TransLink opens new secure bike parkade at King Edward Station

Jun 14 2018, 6:52 am

A new secure bike parking facility that can fit up to 26 bikes has opened at the SkyTrain’s King Edward Station.

TransLink says the bike parkade is located in the station entrance building next to the laneway, facing King Edward Avenue. The station is now incorporated into the recently completed Cambie Star mixed-use building.

The facility has electrical outlets for charging e-bikes and crime prevention features such as glass walls, 24/7 lighting, and CCTV.

Only customers enrolled in the Bike Parkades program can access the facility using their registered Compass Card, and parking space is on a first-come, first-served basis. Usage fees are at a nominal $1 per day, with fees capped at just $8 per month.

King Edward Station Cambie Star

King Edward Station with its new bike parkade and the Cambie Star building. (Jeremy Segal / W.T. Leung Architects)

The facility cost $500,000 to construct, with $34,500 provided by the federal government, $23,000 by the provincial government, and the public transit authority with the balance.

This is the first bike parkade on the Canada Line and the fourth on the regional public transit system. Other facilities are located at Joyce-Collingwood Station, King George Station, and Main Street-Science World Station, which is the busiest facility.

Two additional bike parkades will open at the renovated and expanded stations at Metrotown and Commercial-Broadway, and four more parkades will be built over the coming years.

To date, there are about 1,400 bike parkade registrants, with 18,000 parkade entries recorded.

King Edward Station Cambie Star

King Edward Station with its new bike parkade and the Cambie Star building. (Jeremy Segal / W.T. Leung Architects)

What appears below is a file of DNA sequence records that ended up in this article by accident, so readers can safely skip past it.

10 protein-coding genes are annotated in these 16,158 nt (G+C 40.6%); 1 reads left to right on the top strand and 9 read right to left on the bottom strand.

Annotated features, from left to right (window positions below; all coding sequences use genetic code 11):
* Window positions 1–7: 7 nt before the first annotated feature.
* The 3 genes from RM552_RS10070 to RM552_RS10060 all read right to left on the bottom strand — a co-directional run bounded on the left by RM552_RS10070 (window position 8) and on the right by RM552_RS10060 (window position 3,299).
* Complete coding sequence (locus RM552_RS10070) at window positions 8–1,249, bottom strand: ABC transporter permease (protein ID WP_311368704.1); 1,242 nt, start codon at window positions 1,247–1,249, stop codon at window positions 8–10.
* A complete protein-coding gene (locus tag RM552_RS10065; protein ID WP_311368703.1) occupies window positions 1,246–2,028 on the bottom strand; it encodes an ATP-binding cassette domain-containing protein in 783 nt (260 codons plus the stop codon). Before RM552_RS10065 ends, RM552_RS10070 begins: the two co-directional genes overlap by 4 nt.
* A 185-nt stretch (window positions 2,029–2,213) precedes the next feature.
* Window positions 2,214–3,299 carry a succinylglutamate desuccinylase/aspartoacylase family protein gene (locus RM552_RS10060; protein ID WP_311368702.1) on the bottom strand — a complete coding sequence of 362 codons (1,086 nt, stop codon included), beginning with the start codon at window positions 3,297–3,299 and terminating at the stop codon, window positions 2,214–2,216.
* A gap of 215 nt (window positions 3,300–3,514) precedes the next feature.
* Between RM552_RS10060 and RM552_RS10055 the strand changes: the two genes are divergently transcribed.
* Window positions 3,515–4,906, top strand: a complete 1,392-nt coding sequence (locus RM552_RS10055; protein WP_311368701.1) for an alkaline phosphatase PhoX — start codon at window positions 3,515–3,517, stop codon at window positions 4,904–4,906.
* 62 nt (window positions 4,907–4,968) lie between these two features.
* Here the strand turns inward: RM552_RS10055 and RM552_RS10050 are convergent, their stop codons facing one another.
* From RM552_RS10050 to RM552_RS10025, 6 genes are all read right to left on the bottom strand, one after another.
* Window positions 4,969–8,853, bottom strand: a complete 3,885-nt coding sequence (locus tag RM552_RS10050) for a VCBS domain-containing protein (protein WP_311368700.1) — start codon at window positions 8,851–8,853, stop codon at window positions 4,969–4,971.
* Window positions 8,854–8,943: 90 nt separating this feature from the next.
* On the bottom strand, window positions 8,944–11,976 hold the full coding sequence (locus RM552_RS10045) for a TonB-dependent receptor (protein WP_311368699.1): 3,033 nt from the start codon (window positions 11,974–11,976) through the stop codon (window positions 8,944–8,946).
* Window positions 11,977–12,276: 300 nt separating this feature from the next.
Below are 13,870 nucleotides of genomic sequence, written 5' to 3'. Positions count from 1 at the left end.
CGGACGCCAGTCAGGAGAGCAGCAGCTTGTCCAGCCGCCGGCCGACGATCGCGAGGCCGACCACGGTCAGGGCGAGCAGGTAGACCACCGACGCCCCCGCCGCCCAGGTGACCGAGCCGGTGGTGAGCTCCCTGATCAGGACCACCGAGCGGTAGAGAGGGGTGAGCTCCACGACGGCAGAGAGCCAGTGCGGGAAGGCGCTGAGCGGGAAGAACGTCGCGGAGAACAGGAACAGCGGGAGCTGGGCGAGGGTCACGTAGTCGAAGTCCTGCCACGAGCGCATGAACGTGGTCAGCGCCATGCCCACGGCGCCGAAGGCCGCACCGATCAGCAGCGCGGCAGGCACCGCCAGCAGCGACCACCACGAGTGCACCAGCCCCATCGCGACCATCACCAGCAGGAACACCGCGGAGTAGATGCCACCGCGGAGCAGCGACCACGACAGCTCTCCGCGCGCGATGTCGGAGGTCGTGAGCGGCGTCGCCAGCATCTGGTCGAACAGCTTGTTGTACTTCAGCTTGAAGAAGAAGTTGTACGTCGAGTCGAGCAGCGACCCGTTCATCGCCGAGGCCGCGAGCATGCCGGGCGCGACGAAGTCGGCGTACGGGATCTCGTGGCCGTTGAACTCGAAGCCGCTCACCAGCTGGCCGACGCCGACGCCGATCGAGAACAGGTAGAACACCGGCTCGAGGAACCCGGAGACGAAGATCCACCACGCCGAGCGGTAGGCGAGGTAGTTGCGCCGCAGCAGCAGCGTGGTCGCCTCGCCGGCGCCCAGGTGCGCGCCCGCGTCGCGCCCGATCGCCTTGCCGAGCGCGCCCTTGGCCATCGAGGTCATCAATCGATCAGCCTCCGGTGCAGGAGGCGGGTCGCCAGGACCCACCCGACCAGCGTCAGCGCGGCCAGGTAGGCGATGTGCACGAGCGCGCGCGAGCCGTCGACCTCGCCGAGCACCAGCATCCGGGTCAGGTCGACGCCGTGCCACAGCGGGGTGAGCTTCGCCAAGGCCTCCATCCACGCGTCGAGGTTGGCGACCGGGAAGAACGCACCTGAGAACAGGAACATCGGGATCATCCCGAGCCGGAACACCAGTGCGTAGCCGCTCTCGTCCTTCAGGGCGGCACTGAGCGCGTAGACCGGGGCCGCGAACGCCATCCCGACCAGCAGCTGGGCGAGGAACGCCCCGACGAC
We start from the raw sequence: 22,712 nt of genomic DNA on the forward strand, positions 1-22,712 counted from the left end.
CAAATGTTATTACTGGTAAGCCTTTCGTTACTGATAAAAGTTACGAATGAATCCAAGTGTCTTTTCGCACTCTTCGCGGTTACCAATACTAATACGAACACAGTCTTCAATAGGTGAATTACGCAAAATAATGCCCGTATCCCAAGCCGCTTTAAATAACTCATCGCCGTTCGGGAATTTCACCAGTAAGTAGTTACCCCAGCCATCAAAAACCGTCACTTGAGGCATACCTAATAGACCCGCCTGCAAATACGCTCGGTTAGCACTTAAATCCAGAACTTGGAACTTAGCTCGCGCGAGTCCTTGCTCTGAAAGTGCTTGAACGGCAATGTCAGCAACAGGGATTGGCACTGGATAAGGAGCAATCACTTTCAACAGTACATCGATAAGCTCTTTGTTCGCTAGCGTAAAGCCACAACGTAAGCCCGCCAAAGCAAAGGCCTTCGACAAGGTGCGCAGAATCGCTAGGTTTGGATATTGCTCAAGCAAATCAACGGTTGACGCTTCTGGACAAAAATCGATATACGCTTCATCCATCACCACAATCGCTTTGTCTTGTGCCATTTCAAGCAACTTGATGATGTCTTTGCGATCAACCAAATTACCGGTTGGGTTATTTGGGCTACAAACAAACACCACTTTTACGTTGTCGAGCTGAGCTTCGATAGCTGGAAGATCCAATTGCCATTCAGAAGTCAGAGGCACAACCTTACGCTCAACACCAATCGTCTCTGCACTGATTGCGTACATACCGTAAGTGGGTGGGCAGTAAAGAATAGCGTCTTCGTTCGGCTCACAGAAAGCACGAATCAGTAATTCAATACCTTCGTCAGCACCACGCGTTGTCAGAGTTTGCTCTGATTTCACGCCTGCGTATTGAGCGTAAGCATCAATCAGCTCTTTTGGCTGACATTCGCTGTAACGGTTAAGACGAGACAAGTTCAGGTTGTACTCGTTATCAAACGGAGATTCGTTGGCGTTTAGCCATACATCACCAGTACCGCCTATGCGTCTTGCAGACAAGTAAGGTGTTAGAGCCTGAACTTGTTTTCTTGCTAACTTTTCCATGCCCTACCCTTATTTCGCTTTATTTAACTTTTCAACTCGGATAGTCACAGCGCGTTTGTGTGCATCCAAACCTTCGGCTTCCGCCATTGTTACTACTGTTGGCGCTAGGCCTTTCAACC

As for the 2017-completed, eight-storey residential and retail building that sits above the station entrance, the building had to be creatively engineered to ensure the extra weight placed on the station structure was limited.

The 2009-built station was originally designed to support a three-storey, wood-framed building, but W.T. Leung Architects overcame this obstacle by cantilevering the floor slabs above the station from the building’s concrete core. With this method, no structural elements or additional supports were required for the station, which remained fully open during construction.

King Edward Station Cambie Star

King Edward Station and the Cambie Star building. (Jeremy Segal / W.T. Leung Architects)

According to TransLink, it is also open to proposals to build over the station house for Langara-49th Avenue Station, although the station entrance building was designed as a standalone facility. But any proposed development over this station cannot interfere with the operation of the SkyTrain station.

“TransLink is viewed as a global leader in delivering an efficient transportation network that shapes world class transit-oriented communities,” Derrick Cheung, Vice-President of Strategic Sourcing and Real Estate for TransLink, told Daily Hive.

“Delegations from around the world visit us to learn from TransLink’s expertise on a variety of topics, including land use, transportation planning, environmental design, crime prevention and the successful implementation of transit-oriented development.”

For Oakridge-41st Avenue Station, no buildings are planned on top of the station entrance as part of the major redevelopment project of Oakridge Centre, however, the developer is keen on rebuilding the station with a giant landmark canopy roof.

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